VSCC at Cadwell Park

Ron Footitt (AC/GN) clinches Motor Sport Trophy contest

THE last 1983 race meeting of the Vintage SCC took place on August 28th, at the very suitable, twisting 21/4-mile Cadwell Park circuit (owned by Mr Wilkinson, who raced in the 1920s, remembers the Brooklands’ celebrities, and whose circuit will be 50 years old in 1984). The weather was unexpectedly cool, unlike the programme, which listed eleven races, the Club making up for not having had a meeting at Donington Park this season. This represented something of an endurance day for marshals and spectators but the latter certainly got their money’s worth, although only about 2,500 attended, about half the number required for a viable “gate”.

The entertainment began with practice, when a Frazer Nash’s back wheel broke up, an empty spectator’s Mini ran away after he had parked it, went through the fence, and nose-dived onto the track, and Roddy MacPherson clipped the bank at Barn corner and rolled his Cooper-Bristol — using his sailing techniques, he pressed hard with his feet and came out unharmed, nor was the car much damaged.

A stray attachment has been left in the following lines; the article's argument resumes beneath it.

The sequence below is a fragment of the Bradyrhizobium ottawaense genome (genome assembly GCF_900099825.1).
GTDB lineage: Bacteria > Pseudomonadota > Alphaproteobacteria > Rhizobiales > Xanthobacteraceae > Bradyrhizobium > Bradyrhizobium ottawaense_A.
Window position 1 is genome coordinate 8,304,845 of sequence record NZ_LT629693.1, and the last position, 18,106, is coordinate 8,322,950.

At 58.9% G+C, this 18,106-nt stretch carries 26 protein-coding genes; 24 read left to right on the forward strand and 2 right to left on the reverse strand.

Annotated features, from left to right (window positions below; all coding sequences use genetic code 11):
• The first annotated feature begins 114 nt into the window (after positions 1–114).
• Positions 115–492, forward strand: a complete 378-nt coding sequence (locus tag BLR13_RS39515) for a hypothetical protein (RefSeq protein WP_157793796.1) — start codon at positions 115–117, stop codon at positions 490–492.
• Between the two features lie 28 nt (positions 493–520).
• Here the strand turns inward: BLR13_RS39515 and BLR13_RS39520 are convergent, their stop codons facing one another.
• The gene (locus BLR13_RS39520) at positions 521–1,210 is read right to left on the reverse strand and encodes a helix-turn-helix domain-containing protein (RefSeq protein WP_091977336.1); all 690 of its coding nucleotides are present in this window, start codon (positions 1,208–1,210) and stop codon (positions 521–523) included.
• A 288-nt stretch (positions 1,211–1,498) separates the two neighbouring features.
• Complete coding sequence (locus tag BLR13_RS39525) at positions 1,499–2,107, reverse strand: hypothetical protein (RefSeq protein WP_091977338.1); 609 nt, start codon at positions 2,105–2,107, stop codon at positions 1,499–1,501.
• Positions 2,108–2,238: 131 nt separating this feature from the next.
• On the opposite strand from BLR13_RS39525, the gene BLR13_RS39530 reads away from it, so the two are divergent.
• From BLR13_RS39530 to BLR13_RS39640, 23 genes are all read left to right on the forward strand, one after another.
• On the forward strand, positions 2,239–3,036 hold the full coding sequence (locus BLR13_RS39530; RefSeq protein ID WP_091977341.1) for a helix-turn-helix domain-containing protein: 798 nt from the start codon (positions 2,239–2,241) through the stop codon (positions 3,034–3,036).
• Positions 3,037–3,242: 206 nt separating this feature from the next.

After that had been cleared up the racing commenced, with the 8-lap Melville and Geoghegan Trophies Class Handicap, over eight laps. Stretton’s Fraser Nash led gamely for six rounds before Stewart’s 3/41/2 Bentley came by, to win from Roscoe, seeking Pace points in his 4.3 Alvis, Stretton taking third place, after a notably prompt start, and thereafter being pursued by Woodley’s Alvis Firefly.

This was followed by a typical VSCC five-lap handicap, with three non-starters, 22 starters, and eight eventual retirements. That left Dunn’s Riley 12/4 to come through into the lead a couple of laps from the finish, the 1936 car winning easily, from Brash’s 1933 Le Mans Aston Martin and Ricketts’ smart 1936 Riley 12/4 which sports Ferrari and Bugatti-like filler-caps.